Then Category 1 Hurricane Hermine showed up in 2016 and flooded everything west of U.S. 19, destroying or damaging thousands of homes and businesses, plus public property like Fort Island Beach.
A year later, it was Irma threatening and the public paid attention, jamming gas stations for fuel ahead of time, grousing about power outages afterward that stretched for most well past a week. This, despite the fact that Hurricane Irma was actually a tropical storm by time it blew into the deserted streets of Citrus County.
Few are haphazard about hurricane preparation now.
• Sept. 2, 2016: It was Labor Day weekend when Hermine wandered up the Citrus coast, bringing tropical storm-force winds, heavy rain and storm surges. Many compared it the 1993 “no-name” storm that brought a foot of water to U.S. 19. The storm left 21,000 without power. Many who fled returned to their homes to find them partially submerged or destroyed by water.
• September 2016: Government officials say some homes damaged by Hurricane Hermine may need to be rebuilt. We would learn much more about this in the coming months, but basically it’s because of the so-called 50 percent rule: If the damage repairs exceed 50% of a home’s value, it needed to be rebuilt to current flood codes.
• December 2016: There were numerous stories about the storm’s aftermath and this was one: A family renting a house in Old Homosassa, flooded from the home, set up tents in the yard to live while the landlord tried to have them evicted.
• February 2017: Here’s another: Complaints in The Islands condominiums in Crystal River of shoddy repairs and questionable work practices embroil the community. Many residents were forced from their homes by flood waters and were not able to return for many months, some close to a year.
• Sept. 6, 2017: County wary as powerful Category 5 Hurricane Irma plows through the Caribbean and is expected to take a northern turn straight up the Florida peninsula. “That does not bode well for us,” EOC Director David DeCarlo says.
Huge lines form for sandbags. Same thing at gas stations. Meanwhile, both U.S. 41 and U.S. 19 become clogged as residents from South Florida flee Irma.
Mandatory evacuations set west of U.S. 19, and even east in some parts. Hotels must evict guests, some who had fled Irma from Miami.
Sheriff Mike Prendergast issued dire warnings, including the potential of flooding clear east to Rock Crusher Road — 5 miles east of U.S. 19.
“This storm is a killer.” Prendergast says.
Schools close for a week and shelters are open. Residents are encouraged to find alternative ways to ride out the storm.
“The shelter is not the love boat. It’s a lifeboat,” DeCarlo says.
• Sunday, Sept. 10: The Chronicle’s headline is, “Stay safe Citrus County.” Streets deserted, businesses closed, some churches cancel Sunday service — all to prepare for what is expected to be a Category 2 or worse storm to arrive that evening.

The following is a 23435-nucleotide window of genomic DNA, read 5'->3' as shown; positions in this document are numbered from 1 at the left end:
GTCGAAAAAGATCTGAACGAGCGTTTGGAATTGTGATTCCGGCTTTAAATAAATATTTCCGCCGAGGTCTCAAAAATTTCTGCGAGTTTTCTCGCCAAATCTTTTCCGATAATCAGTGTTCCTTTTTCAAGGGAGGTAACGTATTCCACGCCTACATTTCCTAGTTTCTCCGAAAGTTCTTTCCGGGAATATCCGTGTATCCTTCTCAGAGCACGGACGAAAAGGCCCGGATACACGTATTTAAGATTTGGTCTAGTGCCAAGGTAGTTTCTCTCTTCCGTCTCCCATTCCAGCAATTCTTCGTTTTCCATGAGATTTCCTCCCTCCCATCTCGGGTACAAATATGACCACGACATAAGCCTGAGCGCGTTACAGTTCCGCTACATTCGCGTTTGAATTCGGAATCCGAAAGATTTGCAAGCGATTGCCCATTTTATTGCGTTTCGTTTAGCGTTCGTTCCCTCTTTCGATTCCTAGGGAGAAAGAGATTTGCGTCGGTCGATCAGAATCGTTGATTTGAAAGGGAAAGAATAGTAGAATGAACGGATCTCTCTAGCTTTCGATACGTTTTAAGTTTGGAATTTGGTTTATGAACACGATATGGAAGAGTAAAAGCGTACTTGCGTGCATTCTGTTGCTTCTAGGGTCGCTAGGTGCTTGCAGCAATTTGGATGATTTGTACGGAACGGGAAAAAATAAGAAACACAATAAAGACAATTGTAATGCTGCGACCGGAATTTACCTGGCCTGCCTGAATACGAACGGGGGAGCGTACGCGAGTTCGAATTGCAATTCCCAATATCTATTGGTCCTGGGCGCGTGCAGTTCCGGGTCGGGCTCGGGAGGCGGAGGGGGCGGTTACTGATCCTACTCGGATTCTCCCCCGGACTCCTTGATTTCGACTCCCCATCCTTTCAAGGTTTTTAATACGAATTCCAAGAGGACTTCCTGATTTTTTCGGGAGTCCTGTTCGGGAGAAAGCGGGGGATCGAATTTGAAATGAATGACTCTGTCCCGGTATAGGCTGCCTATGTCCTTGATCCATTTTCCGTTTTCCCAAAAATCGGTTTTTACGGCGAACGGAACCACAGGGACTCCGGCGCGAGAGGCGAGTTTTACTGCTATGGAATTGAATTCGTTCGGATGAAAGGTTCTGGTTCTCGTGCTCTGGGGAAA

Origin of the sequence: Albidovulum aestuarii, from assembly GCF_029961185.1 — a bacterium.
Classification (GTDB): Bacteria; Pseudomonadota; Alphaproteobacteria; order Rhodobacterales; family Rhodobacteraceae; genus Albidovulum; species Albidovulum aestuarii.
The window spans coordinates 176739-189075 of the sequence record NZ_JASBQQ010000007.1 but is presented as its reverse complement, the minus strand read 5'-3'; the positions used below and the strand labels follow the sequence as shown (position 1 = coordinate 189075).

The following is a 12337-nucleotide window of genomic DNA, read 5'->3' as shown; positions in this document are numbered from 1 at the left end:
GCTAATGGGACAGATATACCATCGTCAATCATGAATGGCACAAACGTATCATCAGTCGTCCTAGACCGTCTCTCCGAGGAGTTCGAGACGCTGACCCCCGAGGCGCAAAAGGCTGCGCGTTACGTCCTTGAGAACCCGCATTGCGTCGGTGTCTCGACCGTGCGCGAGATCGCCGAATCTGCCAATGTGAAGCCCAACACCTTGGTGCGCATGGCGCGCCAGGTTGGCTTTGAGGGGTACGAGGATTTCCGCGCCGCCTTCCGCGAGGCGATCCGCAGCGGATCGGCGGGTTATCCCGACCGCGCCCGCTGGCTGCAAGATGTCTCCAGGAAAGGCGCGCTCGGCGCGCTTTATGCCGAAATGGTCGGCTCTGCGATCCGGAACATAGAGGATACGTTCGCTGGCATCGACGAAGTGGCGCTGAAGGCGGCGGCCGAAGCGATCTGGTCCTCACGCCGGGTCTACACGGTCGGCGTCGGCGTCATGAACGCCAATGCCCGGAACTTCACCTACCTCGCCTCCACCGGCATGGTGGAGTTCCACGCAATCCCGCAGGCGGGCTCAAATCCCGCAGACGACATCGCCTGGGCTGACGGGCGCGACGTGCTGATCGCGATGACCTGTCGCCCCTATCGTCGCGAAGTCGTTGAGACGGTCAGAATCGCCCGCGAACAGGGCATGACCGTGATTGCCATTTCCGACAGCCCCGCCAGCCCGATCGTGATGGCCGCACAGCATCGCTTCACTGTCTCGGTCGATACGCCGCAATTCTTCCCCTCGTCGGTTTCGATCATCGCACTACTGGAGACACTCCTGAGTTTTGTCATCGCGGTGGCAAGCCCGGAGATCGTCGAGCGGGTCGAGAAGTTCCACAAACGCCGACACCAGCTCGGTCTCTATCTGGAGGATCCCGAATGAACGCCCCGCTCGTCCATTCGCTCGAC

As the day progresses, though, the hurricane loses strength. It arrives Sunday night as a tropical storm with rainfall of 7 to 8 inches, about half of what was expected. And, thanks to a westerly wind, no storm surge or flooding.
• Monday, Sept. 11: The cleanup begins. While the damage is not what was anticipated, downed trees and power lines cut electricity to 90,000 customers. It would be a week before most of the power is restored.
• October 2018: With the memories of Hermine and Irma still fresh, Citrus County residents again crowd gas stations and grocery stores as Hurricane Michael heads up the Gulf Coast. The hurricane stays far enough from Citrus but is a Category 5 when it hits the Panhandle.
• “It wasn’t as devastating as in ’93, but you can’t help but try to compare them. It’s been that long since we’ve had that type of surge.” DeCarlo, September 2016, comparing Hermine flooding to the 1993 “no-name” storm.
• “I went through the ‘no-name’ storm and I didn’t have to swim out of my window this time, so that’s a good thing.” Woodland Estates homeowner Kyle Messier.
• “All those elevated homes — zero damage.” County building director Carl Jones, responding to complaints that requiring homeowners to rebuild houses to flood requirements after Hermine is unfair.
• “All the decks that floated away and ended up on the neighbor’s porch — the ones we’re putting down now all have anchors, so they’ll never float away again.” Dan Williams, owner of Peck’s Old Port Cove in Ozello, after Hermine. The popular restaurant reopened in October.
• “I tell people all the time to remain calm. Of course you prepare for the worst, but you believe, too, that God’s going to take care of them, even in the storm.” The Rev. Doug Alexander, September 2017, pastor of the New Church Without Walls, offering advice to residents skittish over the coming Hurricane Irma.
• “We were fortunate and totally blessed by the hand of God.” Prendergast, the day after Irma.
• “You can have all the gizmos and gadgets, but Mother Nature is very fickle. She’s going to do what she wanted to do.” DeCarlo says, trying to explain that weather predictions can only go so far.